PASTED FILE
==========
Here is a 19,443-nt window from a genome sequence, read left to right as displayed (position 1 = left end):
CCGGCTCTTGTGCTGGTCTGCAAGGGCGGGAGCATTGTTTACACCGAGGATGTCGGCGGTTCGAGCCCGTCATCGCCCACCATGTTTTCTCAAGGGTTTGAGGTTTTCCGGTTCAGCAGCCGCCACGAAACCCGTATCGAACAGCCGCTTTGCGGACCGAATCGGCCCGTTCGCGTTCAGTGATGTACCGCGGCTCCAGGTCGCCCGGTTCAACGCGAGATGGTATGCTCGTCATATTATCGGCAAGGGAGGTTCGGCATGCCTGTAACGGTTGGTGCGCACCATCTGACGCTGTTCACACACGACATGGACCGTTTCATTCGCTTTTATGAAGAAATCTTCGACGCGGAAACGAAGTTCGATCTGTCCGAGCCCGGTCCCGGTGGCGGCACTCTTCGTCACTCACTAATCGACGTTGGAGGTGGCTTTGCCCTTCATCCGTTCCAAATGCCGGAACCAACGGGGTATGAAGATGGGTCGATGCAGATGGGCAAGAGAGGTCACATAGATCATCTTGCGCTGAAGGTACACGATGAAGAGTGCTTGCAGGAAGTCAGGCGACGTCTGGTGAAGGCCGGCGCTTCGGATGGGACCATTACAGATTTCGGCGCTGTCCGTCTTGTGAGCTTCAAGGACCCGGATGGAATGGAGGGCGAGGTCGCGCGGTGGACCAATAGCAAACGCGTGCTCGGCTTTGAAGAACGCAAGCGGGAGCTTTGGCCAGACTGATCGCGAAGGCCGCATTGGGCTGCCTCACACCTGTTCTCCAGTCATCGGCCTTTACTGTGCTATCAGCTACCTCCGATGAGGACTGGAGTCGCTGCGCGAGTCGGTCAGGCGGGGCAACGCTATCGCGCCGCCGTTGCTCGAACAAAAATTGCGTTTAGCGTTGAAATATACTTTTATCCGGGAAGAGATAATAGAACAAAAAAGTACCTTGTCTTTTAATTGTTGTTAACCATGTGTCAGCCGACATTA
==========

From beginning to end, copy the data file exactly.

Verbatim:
Here is a 19,443-nt window from a genome sequence, read left to right as displayed (position 1 = left end):
CCGGCTCTTGTGCTGGTCTGCAAGGGCGGGAGCATTGTTTACACCGAGGATGTCGGCGGTTCGAGCCCGTCATCGCCCACCATGTTTTCTCAAGGGTTTGAGGTTTTCCGGTTCAGCAGCCGCCACGAAACCCGTATCGAACAGCCGCTTTGCGGACCGAATCGGCCCGTTCGCGTTCAGTGATGTACCGCGGCTCCAGGTCGCCCGGTTCAACGCGAGATGGTATGCTCGTCATATTATCGGCAAGGGAGGTTCGGCATGCCTGTAACGGTTGGTGCGCACCATCTGACGCTGTTCACACACGACATGGACCGTTTCATTCGCTTTTATGAAGAAATCTTCGACGCGGAAACGAAGTTCGATCTGTCCGAGCCCGGTCCCGGTGGCGGCACTCTTCGTCACTCACTAATCGACGTTGGAGGTGGCTTTGCCCTTCATCCGTTCCAAATGCCGGAACCAACGGGGTATGAAGATGGGTCGATGCAGATGGGCAAGAGAGGTCACATAGATCATCTTGCGCTGAAGGTACACGATGAAGAGTGCTTGCAGGAAGTCAGGCGACGTCTGGTGAAGGCCGGCGCTTCGGATGGGACCATTACAGATTTCGGCGCTGTCCGTCTTGTGAGCTTCAAGGACCCGGATGGAATGGAGGGCGAGGTCGCGCGGTGGACCAATAGCAAACGCGTGCTCGGCTTTGAAGAACGCAAGCGGGAGCTTTGGCCAGACTGATCGCGAAGGCCGCATTGGGCTGCCTCACACCTGTTCTCCAGTCATCGGCCTTTACTGTGCTATCAGCTACCTCCGATGAGGACTGGAGTCGCTGCGCGAGTCGGTCAGGCGGGGCAACGCTATCGCGCCGCCGTTGCTCGAACAAAAATTGCGTTTAGCGTTGAAATATACTTTTATCCGGGAAGAGATAATAGAACAAAAAAGTACCTTGTCTTTTAATTGTTGTTAACCATGTGTCAGCCGACATTA